Ten seconds may not sound like a lot, but it’s enough to say, A vaccine for chickenpox was released in 1995. If you were born before 1977 and have never had chickenpox, go to a doctor and get the vaccine.
Since I’ll be teaching Business+Design at the Pratt Institute here in New York this Fall, I plan to check out the graduate show to get inside the heads of these bright young designers. The show is open to the public May 9-11.
Inspired by graffiti, t1-12 by Victoria Haroian is a living room chair that integrates healthy postures and spinal stretching into home furniture.
Jess and I thought it would be great to host an event where people could explore the intersection of business, innovation, and design in more depth than conferences allow. So along with some friends we created Overlap which will happen at the end of May. It’s small, non-profit, inexpensive, and centered on conversations. We’re hoping it’s going to be a very special and productive experience. There’s a few places left, if you’re interested in joining us drop me a line.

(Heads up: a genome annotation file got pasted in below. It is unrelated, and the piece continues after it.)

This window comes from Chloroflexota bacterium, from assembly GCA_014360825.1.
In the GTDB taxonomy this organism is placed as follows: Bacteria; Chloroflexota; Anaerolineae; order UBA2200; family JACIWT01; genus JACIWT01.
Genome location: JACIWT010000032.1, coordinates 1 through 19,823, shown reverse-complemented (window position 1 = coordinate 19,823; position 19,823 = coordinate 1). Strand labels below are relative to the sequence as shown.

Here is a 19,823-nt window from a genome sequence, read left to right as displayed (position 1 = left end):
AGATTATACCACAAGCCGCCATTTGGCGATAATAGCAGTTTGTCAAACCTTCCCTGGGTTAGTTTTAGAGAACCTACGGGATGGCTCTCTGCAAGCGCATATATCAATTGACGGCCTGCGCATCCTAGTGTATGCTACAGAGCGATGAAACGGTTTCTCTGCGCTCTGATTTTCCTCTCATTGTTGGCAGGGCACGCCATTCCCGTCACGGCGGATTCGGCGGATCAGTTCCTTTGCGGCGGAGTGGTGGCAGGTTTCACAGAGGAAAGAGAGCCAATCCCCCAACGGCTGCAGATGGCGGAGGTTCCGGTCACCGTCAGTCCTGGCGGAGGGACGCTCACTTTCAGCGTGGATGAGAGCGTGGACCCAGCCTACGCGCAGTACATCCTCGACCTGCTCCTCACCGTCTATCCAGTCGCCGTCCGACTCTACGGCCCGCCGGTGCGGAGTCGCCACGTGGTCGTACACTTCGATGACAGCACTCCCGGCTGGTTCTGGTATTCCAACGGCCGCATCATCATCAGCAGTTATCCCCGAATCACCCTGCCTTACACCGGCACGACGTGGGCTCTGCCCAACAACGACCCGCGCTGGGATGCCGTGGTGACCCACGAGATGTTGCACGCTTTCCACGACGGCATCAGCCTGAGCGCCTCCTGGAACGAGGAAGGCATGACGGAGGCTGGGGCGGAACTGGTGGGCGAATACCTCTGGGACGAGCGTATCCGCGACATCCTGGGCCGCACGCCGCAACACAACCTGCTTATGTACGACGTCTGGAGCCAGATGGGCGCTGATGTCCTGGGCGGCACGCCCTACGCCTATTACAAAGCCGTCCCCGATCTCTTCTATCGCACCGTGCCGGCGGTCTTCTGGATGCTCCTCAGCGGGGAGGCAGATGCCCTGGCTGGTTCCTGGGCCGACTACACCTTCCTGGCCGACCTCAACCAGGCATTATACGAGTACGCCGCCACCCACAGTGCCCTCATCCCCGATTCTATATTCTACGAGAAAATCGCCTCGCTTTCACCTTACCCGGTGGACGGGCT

Cumulus has planned a conference titled Design Thinking & Innovation: Towards an Asian Perspective in Singapore with Victor Margolin as keynote speaker…
…debating about these topics are a challenge for a symposium aspiring to offer an egression, not a series of positional parametric rhetoric on design issues, but a kind of cynosure to engage, postulate and clarify divergent views on design thinking and innovation, particularly from an Asian perspective.
I think a similar event held in the U.S. — based around discussion rather than presentations — on the topic of business, design, and innovation would be well-received. If it happened, would you go?
Malcolm Gladwell’s Troublemakers extends his Blink thinking to how we generalize. The takeaway is “It doesn’t work to generalize about a relationship between a category and a trait when that relationship isn’t stable — or when the act of generalizing may itself change the basis of the generalization.”
In the article he asks whether pit bulls are dangerous dogs. It turns out they are only dangerous if bred, trained, or raised to be dangerous. A better indication of whether a dog may attack is if the dog displays aggressive behavior and has a negligent owner. Not an earth-shaking conclusion, but one we don’t always take the time to investigate.